Cindy McCain, the widow of former US Senator John McCain, has apologised after police disputed her claim that she stopped a human trafficking case.
Mrs McCain told KTAR radio she thwarted a crime by alerting Phoenix airport police to a woman of a different ethnicity than the child she was with.
But Phoenix police told the station on Wednesday that they found no criminal wrongdoing after performing the check.
Critics on social media have accused her of racial profiling and harassment.
What exactly happened?
“I came in from a trip I’d been on and I spotted – it looked odd – it was a woman of a different ethnicity than the child, this little toddler she had, and something didn’t click with me,” said Mrs McCain, 64, who also co-chair’s the Arizona governor’s anti-trafficking taskforce.
“I went over to the police and told them what I saw, and they went over and questioned her, and, by God, she was trafficking that kid,” she told the radio station on Monday.
“It was a toddler. She was waiting for the guy who bought the child to get off an airplane,” she added.
Phoenix police told local media that on the date in question – 30 January – police performed a welfare check based on Mrs McCain’s tip, but found “no evidence of criminal conduct or child endangerment”.
Mrs McCain, who has an adopted daughter from Bangladesh, later took to Twitter, saying: “I reported an incident that I thought was trafficking… I apologise if anything else I have said on this matter distracts from ‘if you see something, say something'”.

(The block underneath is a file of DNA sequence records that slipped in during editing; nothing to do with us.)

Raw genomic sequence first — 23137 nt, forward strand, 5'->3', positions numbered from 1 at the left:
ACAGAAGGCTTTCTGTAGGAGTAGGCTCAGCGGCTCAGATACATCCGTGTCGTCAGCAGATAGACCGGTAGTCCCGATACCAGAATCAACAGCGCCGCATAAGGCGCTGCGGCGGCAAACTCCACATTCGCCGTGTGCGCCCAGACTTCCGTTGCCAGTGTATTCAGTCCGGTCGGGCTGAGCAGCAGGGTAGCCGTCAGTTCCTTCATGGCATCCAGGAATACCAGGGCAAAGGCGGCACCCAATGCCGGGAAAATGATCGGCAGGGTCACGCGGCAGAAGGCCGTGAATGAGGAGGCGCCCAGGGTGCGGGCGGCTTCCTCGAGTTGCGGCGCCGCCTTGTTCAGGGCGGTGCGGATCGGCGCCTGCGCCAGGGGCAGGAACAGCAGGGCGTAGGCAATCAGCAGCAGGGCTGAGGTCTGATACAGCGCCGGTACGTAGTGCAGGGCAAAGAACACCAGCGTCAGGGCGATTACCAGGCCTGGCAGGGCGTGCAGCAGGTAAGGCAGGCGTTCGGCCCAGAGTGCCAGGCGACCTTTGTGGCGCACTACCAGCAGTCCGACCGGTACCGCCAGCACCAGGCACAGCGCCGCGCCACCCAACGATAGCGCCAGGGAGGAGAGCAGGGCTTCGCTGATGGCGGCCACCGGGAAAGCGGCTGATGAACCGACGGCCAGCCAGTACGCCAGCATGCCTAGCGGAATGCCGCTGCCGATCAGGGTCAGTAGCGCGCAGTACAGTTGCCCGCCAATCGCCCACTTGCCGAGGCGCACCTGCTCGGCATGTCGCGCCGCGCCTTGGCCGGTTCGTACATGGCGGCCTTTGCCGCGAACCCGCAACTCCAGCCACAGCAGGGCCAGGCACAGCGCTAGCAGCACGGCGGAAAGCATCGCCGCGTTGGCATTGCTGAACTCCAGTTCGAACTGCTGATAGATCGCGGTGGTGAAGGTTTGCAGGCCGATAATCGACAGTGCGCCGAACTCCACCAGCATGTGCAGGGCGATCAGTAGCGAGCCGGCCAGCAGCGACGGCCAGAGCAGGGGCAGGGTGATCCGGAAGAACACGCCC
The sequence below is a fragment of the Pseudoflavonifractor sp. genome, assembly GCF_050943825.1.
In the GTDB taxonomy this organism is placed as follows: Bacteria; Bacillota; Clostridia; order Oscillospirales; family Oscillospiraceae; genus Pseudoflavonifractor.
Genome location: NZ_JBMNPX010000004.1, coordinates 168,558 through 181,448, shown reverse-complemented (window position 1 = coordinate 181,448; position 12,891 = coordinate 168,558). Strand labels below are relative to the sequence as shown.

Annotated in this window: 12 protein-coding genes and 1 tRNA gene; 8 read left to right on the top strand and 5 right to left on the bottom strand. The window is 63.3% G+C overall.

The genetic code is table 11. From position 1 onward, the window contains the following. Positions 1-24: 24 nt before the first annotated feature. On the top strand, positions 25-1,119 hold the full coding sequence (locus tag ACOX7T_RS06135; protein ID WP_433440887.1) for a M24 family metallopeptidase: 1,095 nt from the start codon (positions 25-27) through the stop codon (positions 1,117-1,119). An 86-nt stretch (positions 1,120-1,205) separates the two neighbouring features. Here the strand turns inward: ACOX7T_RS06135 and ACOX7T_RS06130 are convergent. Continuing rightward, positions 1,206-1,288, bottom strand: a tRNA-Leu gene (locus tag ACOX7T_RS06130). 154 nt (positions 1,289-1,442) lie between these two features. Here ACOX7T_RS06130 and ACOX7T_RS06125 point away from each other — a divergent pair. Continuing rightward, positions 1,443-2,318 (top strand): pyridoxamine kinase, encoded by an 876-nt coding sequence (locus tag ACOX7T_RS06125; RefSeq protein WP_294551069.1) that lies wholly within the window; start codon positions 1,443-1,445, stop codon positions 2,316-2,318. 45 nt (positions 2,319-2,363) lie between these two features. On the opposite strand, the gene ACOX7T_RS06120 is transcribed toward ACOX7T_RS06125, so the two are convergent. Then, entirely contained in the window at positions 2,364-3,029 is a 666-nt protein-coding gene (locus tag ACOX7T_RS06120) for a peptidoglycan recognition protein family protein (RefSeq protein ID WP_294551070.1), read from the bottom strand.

What has the reaction been?
Critics have attacked Mrs McCain, claiming that she had police “harass” an innocent family due to her own racial profiling.
Many more found her claim puzzling, considering that she herself has a daughter that is a different ethnicity from her.
Many also took issue with her apology, which they note did not include a direct apology for falsely claiming to have prevented a genuine trafficking case.
Others defended her for alerting police to her hunch.
Last year, Southwest Airlines issued an apology after asking a California woman to prove that she was the mother of her bi-racial son.
Human trafficking is the fastest growing criminal enterprise in the world, according to the United Nations.
Trafficking in the US often spikes around the time of the Super Bowl in early February, as experts recently told BBC News’ Cut Through the Noise Facebook show (best viewed on mobile).